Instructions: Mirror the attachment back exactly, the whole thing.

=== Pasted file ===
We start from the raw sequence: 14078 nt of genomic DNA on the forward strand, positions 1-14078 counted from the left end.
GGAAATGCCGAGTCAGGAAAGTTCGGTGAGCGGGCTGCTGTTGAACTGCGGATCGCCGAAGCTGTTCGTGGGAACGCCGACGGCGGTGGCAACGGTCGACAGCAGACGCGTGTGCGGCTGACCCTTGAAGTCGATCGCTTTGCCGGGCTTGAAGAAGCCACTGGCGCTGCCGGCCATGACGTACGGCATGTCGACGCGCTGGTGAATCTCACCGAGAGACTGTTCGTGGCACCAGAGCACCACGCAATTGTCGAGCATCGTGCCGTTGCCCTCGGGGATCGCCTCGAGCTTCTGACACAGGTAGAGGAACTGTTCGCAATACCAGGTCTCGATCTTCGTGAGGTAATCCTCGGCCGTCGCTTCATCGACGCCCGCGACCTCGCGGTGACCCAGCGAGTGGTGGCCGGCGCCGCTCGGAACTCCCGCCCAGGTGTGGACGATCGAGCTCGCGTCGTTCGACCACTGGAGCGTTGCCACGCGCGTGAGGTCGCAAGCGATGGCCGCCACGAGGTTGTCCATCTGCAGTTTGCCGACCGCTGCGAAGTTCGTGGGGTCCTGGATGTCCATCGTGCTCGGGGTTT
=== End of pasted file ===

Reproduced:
We start from the raw sequence: 14078 nt of genomic DNA on the forward strand, positions 1-14078 counted from the left end.
GGAAATGCCGAGTCAGGAAAGTTCGGTGAGCGGGCTGCTGTTGAACTGCGGATCGCCGAAGCTGTTCGTGGGAACGCCGACGGCGGTGGCAACGGTCGACAGCAGACGCGTGTGCGGCTGACCCTTGAAGTCGATCGCTTTGCCGGGCTTGAAGAAGCCACTGGCGCTGCCGGCCATGACGTACGGCATGTCGACGCGCTGGTGAATCTCACCGAGAGACTGTTCGTGGCACCAGAGCACCACGCAATTGTCGAGCATCGTGCCGTTGCCCTCGGGGATCGCCTCGAGCTTCTGACACAGGTAGAGGAACTGTTCGCAATACCAGGTCTCGATCTTCGTGAGGTAATCCTCGGCCGTCGCTTCATCGACGCCCGCGACCTCGCGGTGACCCAGCGAGTGGTGGCCGGCGCCGCTCGGAACTCCCGCCCAGGTGTGGACGATCGAGCTCGCGTCGTTCGACCACTGGAGCGTTGCCACGCGCGTGAGGTCGCAAGCGATGGCCGCCACGAGGTTGTCCATCTGCAGTTTGCCGACCGCTGCGAAGTTCGTGGGGTCCTGGATGTCCATCGTGCTCGGGGTTT